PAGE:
But firstly let’s ask another question, what are the reasonable limits to claiming that something is a matter of freedom of religion and must be allowed and not hindered.
This is an important question in our nation right at this moment, not just with the issue of redefining marriage and being able to publicly hold the view that a marriage is only between a man and a woman.
It is an issue in a whole range of areas, hopefully the politicians realize this and there is agreement and good legislation to properly address these issues.
Let me give you a recent example. Sometime ago I mentioned a police officer I know who is a committed Christian and leader in his church.
A couple of street preachers were preaching in the main street of a town. Their manner of preaching was very confrontational and they would get right into peoples faces on the footpath and were actually blocking the entry to legitimate businesses.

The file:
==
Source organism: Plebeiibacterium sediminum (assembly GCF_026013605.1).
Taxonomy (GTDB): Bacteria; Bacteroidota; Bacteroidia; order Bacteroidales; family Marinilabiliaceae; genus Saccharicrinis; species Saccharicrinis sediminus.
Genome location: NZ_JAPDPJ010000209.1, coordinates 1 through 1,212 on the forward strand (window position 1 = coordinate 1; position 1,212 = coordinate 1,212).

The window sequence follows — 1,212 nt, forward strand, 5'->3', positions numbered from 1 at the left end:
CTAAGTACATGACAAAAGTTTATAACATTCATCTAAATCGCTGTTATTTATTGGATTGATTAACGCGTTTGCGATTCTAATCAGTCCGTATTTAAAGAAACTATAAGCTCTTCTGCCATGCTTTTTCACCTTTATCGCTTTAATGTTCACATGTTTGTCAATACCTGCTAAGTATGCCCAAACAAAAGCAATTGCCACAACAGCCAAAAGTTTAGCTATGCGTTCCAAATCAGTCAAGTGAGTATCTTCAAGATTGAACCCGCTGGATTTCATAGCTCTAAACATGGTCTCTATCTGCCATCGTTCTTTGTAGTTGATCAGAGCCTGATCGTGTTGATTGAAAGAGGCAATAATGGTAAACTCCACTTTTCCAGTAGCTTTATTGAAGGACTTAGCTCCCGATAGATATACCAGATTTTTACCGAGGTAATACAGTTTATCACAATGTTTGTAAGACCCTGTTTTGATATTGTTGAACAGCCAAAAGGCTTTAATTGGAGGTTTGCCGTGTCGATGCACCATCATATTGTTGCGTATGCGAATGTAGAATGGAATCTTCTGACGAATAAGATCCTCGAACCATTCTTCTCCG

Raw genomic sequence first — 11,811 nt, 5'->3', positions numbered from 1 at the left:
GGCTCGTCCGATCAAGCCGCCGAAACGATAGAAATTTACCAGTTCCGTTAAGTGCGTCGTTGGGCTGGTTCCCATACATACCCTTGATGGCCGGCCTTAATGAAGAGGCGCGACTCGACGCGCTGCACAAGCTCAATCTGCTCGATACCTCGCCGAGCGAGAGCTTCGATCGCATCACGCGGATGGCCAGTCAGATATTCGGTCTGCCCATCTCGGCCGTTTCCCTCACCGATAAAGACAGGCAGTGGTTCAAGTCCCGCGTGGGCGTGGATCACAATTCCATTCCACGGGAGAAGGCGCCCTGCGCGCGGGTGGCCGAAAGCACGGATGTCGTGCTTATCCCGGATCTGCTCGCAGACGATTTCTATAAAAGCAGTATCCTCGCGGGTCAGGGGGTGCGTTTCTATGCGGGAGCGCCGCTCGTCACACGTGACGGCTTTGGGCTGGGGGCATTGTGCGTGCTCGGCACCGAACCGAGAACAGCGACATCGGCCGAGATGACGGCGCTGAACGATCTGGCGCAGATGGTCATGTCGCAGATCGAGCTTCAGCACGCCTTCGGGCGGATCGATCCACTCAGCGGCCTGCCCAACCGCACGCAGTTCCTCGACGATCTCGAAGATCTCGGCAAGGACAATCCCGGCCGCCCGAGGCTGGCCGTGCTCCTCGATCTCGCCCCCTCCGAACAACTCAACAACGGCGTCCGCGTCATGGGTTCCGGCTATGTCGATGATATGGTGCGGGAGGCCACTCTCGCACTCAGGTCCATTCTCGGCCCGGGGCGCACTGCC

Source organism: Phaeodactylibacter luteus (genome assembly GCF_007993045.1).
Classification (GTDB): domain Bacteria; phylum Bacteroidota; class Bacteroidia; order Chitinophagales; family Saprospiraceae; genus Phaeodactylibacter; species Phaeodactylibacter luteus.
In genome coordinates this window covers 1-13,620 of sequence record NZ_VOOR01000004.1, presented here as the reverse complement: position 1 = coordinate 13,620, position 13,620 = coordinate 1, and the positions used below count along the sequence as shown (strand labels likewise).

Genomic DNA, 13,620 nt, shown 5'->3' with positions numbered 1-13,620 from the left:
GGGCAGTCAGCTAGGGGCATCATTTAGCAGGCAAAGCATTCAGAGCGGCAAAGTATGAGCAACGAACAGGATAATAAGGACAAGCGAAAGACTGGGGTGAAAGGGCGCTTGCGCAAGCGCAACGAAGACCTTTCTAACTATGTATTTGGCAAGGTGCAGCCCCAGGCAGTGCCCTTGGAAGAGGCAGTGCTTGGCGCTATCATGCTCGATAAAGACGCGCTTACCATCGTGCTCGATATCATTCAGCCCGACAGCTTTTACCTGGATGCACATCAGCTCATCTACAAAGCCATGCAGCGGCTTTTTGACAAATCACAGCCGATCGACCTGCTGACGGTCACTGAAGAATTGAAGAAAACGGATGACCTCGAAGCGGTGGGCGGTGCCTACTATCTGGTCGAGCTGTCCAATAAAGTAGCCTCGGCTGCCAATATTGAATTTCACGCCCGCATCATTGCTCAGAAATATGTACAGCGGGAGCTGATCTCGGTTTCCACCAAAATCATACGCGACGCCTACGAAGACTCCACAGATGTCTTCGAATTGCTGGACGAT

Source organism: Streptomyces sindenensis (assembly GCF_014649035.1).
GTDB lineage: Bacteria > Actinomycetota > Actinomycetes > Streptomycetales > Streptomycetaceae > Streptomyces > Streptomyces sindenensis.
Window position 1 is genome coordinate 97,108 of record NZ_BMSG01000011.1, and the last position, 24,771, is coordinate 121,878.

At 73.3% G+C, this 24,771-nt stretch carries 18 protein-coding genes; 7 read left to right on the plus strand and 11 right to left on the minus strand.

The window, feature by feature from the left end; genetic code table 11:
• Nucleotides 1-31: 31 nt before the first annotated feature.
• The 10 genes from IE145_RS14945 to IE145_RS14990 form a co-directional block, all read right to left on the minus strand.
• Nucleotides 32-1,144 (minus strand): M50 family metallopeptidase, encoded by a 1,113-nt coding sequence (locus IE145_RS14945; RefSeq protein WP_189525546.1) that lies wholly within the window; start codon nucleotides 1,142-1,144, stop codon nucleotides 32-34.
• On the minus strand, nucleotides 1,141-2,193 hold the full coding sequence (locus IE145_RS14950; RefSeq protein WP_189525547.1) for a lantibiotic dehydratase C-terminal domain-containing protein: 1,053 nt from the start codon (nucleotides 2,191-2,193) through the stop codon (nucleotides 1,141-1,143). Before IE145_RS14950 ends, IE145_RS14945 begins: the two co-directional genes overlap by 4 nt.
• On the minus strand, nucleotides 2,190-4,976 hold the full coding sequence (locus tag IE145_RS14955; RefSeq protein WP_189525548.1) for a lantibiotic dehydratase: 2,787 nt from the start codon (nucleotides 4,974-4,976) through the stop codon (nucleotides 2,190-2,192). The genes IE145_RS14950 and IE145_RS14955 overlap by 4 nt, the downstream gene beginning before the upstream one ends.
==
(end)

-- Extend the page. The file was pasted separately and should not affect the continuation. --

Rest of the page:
Their behavior was so aggressive that people were complaining, the shop owners were losing business and people were avoiding that part of the main street.
The police officer asked them to relocate just a short distance so that they were no longer blocking the footpath, they could continue to preach but please allow people to go about their business. They refused.
After many attempts he had no choice but to arrest them.
I do not believe these men were rendering to Caesar the things that are Caesar’s.
There was no issue of restriction on their freedom of religion, just a simple request to show some good manners and common decency towards others.
Nor were they rendering to God the things that are God’s. They were causing offence to the Gospel of Christ.
But consider the situation in Acts 4:1-4 when Peter and John were preaching to a crowd who had gathered because they had witnessed the miracle of the man born lame being healed.
Acts 4:1–4 NLT